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3 min read

A Critical Factor for Working with People Today: Social Intelligence

Sep 24, 2020 1:51:54 PM

Of course, the world is made up of people! With more than 7.5 billion people on earth, interacting with people is part of life every day. Even in the business world, strong relationships and healthy social exchanges can make all the difference. 

Brian had always believed that his business and social worlds were distinctly different, with very little overlap. On his mind, the people at work were not meant to be his friends, so he saw no reason to connect with them on a personal level. 

Eventually, Brian realised that he was struggling to lead his team. They didn’t seem to respond well to his instructions and they weren’t motivated to perform. Hearing this, Brian’s mentor challenged him with the idea that the most successful leaders in the business world rank high in social intelligence! 

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What Is Social Intelligence?

Vital in business, social intelligence allows leaders to: 

  • engage with the community
  • understand market trends
  • gain deeper insight
  • foster new ideas and 
  • manage staff in the most effective way

 

Just like mental intelligence and emotional intelligence, social intelligence is something we can continue to learn and grow in. We can build skills that provide us with increased social intelligence. We do this by interacting with others, learning from failures, and experiencing new social situations. 

When played out in everyday life, social intelligence is evidenced by several different factors that seem extremely natural when they are exercised well. However, when a person is not practiced with social intelligence, the signs may be obvious and uncomfortable. 

 

Fluency: This is the ability to adapt to conversations and topics in various social situations. What is said in conversation is appropriate and tactful so that the parties are mostly comfortable and have a fairly natural exchange.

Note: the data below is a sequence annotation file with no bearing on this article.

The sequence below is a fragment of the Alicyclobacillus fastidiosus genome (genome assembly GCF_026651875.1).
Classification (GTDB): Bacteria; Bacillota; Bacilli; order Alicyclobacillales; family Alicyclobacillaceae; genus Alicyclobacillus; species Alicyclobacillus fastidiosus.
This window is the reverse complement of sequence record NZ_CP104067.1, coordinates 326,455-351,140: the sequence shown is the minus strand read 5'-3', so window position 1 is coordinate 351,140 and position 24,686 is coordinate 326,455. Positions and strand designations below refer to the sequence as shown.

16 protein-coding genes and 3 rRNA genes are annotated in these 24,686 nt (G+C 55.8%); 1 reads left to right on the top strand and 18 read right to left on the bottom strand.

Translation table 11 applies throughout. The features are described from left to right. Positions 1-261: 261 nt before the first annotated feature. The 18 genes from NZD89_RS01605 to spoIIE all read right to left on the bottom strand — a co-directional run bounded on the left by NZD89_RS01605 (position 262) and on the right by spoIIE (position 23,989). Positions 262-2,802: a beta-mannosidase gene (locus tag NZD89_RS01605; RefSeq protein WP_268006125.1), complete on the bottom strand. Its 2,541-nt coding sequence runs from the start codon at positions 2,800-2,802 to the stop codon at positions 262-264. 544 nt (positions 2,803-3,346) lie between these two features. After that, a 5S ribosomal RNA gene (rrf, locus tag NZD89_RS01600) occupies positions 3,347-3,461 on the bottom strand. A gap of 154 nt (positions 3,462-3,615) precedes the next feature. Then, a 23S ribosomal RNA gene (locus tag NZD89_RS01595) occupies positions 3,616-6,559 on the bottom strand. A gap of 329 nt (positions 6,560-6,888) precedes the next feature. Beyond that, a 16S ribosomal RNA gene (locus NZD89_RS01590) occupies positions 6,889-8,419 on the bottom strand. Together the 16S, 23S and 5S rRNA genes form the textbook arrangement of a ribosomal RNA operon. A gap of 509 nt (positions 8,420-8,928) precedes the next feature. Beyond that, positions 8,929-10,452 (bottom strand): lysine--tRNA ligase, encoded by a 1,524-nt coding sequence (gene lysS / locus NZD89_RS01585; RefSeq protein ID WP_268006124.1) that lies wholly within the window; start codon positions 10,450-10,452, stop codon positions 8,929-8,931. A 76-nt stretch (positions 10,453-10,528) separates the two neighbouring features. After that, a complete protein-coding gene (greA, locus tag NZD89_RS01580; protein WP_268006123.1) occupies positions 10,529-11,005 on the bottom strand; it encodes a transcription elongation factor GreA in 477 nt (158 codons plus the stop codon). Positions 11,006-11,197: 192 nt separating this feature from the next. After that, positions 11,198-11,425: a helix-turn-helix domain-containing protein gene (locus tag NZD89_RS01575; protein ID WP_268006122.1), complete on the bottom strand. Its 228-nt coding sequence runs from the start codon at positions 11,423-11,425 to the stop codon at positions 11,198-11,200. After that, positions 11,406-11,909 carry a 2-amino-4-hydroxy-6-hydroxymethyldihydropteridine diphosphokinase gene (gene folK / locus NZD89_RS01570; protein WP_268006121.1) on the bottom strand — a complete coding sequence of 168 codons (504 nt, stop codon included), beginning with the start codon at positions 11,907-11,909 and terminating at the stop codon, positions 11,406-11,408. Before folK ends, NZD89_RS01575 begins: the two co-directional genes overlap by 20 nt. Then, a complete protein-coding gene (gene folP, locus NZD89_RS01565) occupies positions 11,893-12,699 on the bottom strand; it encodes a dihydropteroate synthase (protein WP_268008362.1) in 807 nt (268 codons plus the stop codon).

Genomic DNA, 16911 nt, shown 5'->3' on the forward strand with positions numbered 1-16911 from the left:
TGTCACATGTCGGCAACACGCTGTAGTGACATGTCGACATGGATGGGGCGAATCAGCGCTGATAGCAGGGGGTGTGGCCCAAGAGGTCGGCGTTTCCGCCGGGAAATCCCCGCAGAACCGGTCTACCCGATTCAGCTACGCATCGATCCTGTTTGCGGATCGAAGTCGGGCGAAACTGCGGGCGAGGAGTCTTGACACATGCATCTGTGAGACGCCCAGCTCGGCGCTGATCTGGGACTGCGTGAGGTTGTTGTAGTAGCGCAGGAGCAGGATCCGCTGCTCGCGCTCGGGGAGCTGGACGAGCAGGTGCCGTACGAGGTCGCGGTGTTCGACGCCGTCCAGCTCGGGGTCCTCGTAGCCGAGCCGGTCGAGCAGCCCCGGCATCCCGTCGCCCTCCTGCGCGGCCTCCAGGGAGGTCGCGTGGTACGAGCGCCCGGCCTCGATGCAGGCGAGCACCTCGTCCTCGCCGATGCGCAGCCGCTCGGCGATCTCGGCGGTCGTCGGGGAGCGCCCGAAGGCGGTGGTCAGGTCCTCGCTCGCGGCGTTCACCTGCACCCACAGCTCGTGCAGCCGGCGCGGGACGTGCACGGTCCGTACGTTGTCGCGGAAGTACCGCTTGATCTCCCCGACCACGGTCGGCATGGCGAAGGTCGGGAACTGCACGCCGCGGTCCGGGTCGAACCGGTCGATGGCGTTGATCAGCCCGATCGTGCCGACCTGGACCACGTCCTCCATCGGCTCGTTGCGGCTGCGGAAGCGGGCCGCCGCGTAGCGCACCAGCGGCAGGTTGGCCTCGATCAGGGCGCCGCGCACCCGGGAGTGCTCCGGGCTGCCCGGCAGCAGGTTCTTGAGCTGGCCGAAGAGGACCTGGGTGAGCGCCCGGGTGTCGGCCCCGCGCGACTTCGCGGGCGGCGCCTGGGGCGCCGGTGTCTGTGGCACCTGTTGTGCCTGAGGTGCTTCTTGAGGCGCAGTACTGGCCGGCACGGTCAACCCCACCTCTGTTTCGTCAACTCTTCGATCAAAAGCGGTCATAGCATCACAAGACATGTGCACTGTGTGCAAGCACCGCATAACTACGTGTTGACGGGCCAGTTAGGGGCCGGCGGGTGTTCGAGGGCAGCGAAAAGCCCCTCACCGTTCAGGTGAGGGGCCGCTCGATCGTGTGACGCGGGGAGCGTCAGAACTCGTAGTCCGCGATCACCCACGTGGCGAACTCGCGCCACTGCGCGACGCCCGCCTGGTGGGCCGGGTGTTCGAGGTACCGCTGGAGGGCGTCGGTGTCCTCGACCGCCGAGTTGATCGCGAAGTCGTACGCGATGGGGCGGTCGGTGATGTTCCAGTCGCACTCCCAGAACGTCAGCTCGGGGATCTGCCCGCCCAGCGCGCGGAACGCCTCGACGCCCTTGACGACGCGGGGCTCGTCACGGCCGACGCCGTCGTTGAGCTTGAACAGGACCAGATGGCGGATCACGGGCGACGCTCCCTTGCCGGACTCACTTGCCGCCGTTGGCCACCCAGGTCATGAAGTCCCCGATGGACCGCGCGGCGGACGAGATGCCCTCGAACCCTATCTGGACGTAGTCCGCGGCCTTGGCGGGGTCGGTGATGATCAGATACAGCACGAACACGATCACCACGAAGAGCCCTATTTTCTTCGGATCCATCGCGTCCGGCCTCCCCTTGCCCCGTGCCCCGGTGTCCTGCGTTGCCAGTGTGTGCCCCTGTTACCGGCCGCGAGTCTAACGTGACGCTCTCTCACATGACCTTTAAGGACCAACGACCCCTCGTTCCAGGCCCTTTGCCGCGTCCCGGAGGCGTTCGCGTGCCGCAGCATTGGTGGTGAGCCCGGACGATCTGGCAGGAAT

Understanding Social Rules: In addition to speaking appropriately, socially adept people are able to understand social norms and “unwritten rules” that are vital to human interactions. These people can usually “read the room” and understand what is expected in the moment and then play it out. 

Listening: Excellent at making the other person feel heard, socially intelligent people use eye contact, body language, and reflective conversation tactics. 

Practicing Empathy: This simply means the ability (and willingness) to put yourself in “someone else’s shoes”. This means using context clues to gauge what the other person might be thinking or feeling and then respond appropriately. 

Confidence: A practiced socially intelligent person will feel comfortable and confident about interactions with other people. This type of confidence often puts at ease others who may be less socially effective. 

Self-Awareness : This is the ability to look inwardly and be attentive to the ways you respond to others. A socially intelligent person will be able to identify where they are lacking and consider places to improve. 

 

How to Improve Your Social Intelligence

 

Consider these simple tips to improving the way you interact with others: 

Watch. As you observe interactions with others, begin to notice what works (and what doesn’t). Observing how people interact as a whole--groups and individuals will help you understand and adapt to various social situations and settings. 

Listen. Open your ears and pay attention to what others are saying. Listen to the words people use to connect with (or disconnect from) others, and watch for non-verbal communication as well. 

Speak. Using the same approach in every social situation is not effective. You must change up the way you speak with people in various social circles. Before you open up your mouth to speak, think about it first! Consider how others might respond or feel about what you say. It may be helpful to practice this skill at home. 

Interest. Remember, social situations are not about you. Learning to take a keen and attentive interest in other people will equip you to function better around all sorts of individuals and groups. 

Social Cues. Often, the words that are said are only part of what is happening in a social situation. Body language and social cues are critical forms of communication within the workplace and business situations. 

 

Practicing the above skills is only one small part of the whole picture! In order to skyrocket your business efforts, you must add social intelligence to many other characteristics of a successful leader. And I would love to help you do that. 

Are you interested how all of this works together? I have setup a small masterclass, where I explain this and a few other aspects. 
Take a look!

Sebastian Schieke

Written by Sebastian Schieke